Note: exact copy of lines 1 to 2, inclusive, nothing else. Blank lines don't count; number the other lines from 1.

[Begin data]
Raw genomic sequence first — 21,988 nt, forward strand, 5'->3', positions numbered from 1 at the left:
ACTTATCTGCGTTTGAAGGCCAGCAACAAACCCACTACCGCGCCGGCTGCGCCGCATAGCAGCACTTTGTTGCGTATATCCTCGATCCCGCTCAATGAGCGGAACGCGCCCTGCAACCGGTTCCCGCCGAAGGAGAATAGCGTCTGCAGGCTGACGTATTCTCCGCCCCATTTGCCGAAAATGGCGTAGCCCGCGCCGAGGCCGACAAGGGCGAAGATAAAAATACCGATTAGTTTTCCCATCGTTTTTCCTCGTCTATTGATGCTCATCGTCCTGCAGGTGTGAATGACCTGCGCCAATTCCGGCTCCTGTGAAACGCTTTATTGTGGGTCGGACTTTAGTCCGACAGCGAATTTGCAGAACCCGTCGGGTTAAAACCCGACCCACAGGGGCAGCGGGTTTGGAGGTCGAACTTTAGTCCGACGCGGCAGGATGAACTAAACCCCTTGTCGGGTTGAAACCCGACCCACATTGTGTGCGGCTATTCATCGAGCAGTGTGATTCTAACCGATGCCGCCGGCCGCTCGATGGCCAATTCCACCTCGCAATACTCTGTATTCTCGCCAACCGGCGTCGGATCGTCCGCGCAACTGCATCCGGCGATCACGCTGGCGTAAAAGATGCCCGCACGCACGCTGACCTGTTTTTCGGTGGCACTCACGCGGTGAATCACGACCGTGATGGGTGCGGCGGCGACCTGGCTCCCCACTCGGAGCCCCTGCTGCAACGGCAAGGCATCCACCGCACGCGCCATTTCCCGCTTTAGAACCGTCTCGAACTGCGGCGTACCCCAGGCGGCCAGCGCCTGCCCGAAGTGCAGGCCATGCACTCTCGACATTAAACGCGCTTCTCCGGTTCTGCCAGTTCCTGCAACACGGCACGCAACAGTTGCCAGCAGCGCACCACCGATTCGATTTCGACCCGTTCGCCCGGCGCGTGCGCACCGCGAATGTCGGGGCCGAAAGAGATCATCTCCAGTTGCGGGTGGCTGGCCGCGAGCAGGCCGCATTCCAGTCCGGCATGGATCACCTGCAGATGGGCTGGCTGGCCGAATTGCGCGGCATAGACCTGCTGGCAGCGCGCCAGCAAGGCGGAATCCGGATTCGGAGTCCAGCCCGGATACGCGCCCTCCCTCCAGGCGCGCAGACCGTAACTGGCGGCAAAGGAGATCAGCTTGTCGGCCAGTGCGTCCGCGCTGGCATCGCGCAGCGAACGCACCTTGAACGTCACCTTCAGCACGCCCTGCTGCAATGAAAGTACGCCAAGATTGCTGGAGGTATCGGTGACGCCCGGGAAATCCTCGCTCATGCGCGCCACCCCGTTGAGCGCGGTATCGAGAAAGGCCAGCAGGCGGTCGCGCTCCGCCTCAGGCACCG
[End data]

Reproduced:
Raw genomic sequence first — 21,988 nt, forward strand, 5'->3', positions numbered from 1 at the left:
ACTTATCTGCGTTTGAAGGCCAGCAACAAACCCACTACCGCGCCGGCTGCGCCGCATAGCAGCACTTTGTTGCGTATATCCTCGATCCCGCTCAATGAGCGGAACGCGCCCTGCAACCGGTTCCCGCCGAAGGAGAATAGCGTCTGCAGGCTGACGTATTCTCCGCCCCATTTGCCGAAAATGGCGTAGCCCGCGCCGAGGCCGACAAGGGCGAAGATAAAAATACCGATTAGTTTTCCCATCGTTTTTCCTCGTCTATTGATGCTCATCGTCCTGCAGGTGTGAATGACCTGCGCCAATTCCGGCTCCTGTGAAACGCTTTATTGTGGGTCGGACTTTAGTCCGACAGCGAATTTGCAGAACCCGTCGGGTTAAAACCCGACCCACAGGGGCAGCGGGTTTGGAGGTCGAACTTTAGTCCGACGCGGCAGGATGAACTAAACCCCTTGTCGGGTTGAAACCCGACCCACATTGTGTGCGGCTATTCATCGAGCAGTGTGATTCTAACCGATGCCGCCGGCCGCTCGATGGCCAATTCCACCTCGCAATACTCTGTATTCTCGCCAACCGGCGTCGGATCGTCCGCGCAACTGCATCCGGCGATCACGCTGGCGTAAAAGATGCCCGCACGCACGCTGACCTGTTTTTCGGTGGCACTCACGCGGTGAATCACGACCGTGATGGGTGCGGCGGCGACCTGGCTCCCCACTCGGAGCCCCTGCTGCAACGGCAAGGCATCCACCGCACGCGCCATTTCCCGCTTTAGAACCGTCTCGAACTGCGGCGTACCCCAGGCGGCCAGCGCCTGCCCGAAGTGCAGGCCATGCACTCTCGACATTAAACGCGCTTCTCCGGTTCTGCCAGTTCCTGCAACACGGCACGCAACAGTTGCCAGCAGCGCACCACCGATTCGATTTCGACCCGTTCGCCCGGCGCGTGCGCACCGCGAATGTCGGGGCCGAAAGAGATCATCTCCAGTTGCGGGTGGCTGGCCGCGAGCAGGCCGCATTCCAGTCCGGCATGGATCACCTGCAGATGGGCTGGCTGGCCGAATTGCGCGGCATAGACCTGCTGGCAGCGCGCCAGCAAGGCGGAATCCGGATTCGGAGTCCAGCCCGGATACGCGCCCTCCCTCCAGGCGCGCAGACCGTAACTGGCGGCAAAGGAGATCAGCTTGTCGGCCAGTGCGTCCGCGCTGGCATCGCGCAGCGAACGCACCTTGAACGTCACCTTCAGCACGCCCTGCTGCAATGAAAGTACGCCAAGATTGCTGGAGGTATCGGTGACGCCCGGGAAATCCTCGCTCATGCGCGCCACCCCGTTGAGCGCGGTATCGAGAAAGGCCAGCAGGCGGTCGCGCTCCGCCTCAGGCACCG